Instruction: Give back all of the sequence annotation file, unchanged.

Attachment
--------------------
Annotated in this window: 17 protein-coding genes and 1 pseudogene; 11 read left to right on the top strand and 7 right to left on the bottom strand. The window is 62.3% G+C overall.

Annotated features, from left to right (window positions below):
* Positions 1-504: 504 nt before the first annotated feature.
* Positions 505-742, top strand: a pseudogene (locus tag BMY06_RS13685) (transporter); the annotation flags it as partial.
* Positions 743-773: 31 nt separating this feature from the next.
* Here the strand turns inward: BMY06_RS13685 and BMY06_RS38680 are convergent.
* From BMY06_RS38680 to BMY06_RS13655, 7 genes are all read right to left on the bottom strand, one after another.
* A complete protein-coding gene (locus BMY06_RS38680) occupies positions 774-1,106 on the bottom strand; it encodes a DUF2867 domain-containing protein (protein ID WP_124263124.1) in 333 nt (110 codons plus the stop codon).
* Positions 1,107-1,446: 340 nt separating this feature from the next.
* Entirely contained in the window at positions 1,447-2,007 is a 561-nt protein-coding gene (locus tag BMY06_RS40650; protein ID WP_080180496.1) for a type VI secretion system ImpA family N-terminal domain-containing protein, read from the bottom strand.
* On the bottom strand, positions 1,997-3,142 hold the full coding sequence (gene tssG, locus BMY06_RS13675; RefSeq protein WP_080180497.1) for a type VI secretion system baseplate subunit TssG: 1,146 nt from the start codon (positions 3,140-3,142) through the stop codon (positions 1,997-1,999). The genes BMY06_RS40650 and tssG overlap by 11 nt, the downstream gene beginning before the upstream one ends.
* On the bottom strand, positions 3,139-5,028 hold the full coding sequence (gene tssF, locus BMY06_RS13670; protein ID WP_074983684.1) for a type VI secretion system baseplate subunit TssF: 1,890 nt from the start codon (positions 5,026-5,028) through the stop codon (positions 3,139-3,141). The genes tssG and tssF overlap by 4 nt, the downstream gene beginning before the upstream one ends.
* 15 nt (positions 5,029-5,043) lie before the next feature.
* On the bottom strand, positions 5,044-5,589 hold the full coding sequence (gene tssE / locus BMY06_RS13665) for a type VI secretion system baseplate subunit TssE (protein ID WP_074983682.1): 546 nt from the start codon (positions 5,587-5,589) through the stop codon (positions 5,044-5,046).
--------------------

Annotated in this window: 17 protein-coding genes and 1 pseudogene; 11 read left to right on the top strand and 7 right to left on the bottom strand. The window is 62.3% G+C overall.

Annotated features, from left to right (window positions below):
* Positions 1-504: 504 nt before the first annotated feature.
* Positions 505-742, top strand: a pseudogene (locus tag BMY06_RS13685) (transporter); the annotation flags it as partial.
* Positions 743-773: 31 nt separating this feature from the next.
* Here the strand turns inward: BMY06_RS13685 and BMY06_RS38680 are convergent.
* From BMY06_RS38680 to BMY06_RS13655, 7 genes are all read right to left on the bottom strand, one after another.
* A complete protein-coding gene (locus BMY06_RS38680) occupies positions 774-1,106 on the bottom strand; it encodes a DUF2867 domain-containing protein (protein ID WP_124263124.1) in 333 nt (110 codons plus the stop codon).
* Positions 1,107-1,446: 340 nt separating this feature from the next.
* Entirely contained in the window at positions 1,447-2,007 is a 561-nt protein-coding gene (locus tag BMY06_RS40650; protein ID WP_080180496.1) for a type VI secretion system ImpA family N-terminal domain-containing protein, read from the bottom strand.
* On the bottom strand, positions 1,997-3,142 hold the full coding sequence (gene tssG, locus BMY06_RS13675; RefSeq protein WP_080180497.1) for a type VI secretion system baseplate subunit TssG: 1,146 nt from the start codon (positions 3,140-3,142) through the stop codon (positions 1,997-1,999). The genes BMY06_RS40650 and tssG overlap by 11 nt, the downstream gene beginning before the upstream one ends.
* On the bottom strand, positions 3,139-5,028 hold the full coding sequence (gene tssF, locus BMY06_RS13670; protein ID WP_074983684.1) for a type VI secretion system baseplate subunit TssF: 1,890 nt from the start codon (positions 5,026-5,028) through the stop codon (positions 3,139-3,141). The genes tssG and tssF overlap by 4 nt, the downstream gene beginning before the upstream one ends.
* 15 nt (positions 5,029-5,043) lie before the next feature.
* On the bottom strand, positions 5,044-5,589 hold the full coding sequence (gene tssE / locus BMY06_RS13665) for a type VI secretion system baseplate subunit TssE (protein ID WP_074983682.1): 546 nt from the start codon (positions 5,587-5,589) through the stop codon (positions 5,044-5,046).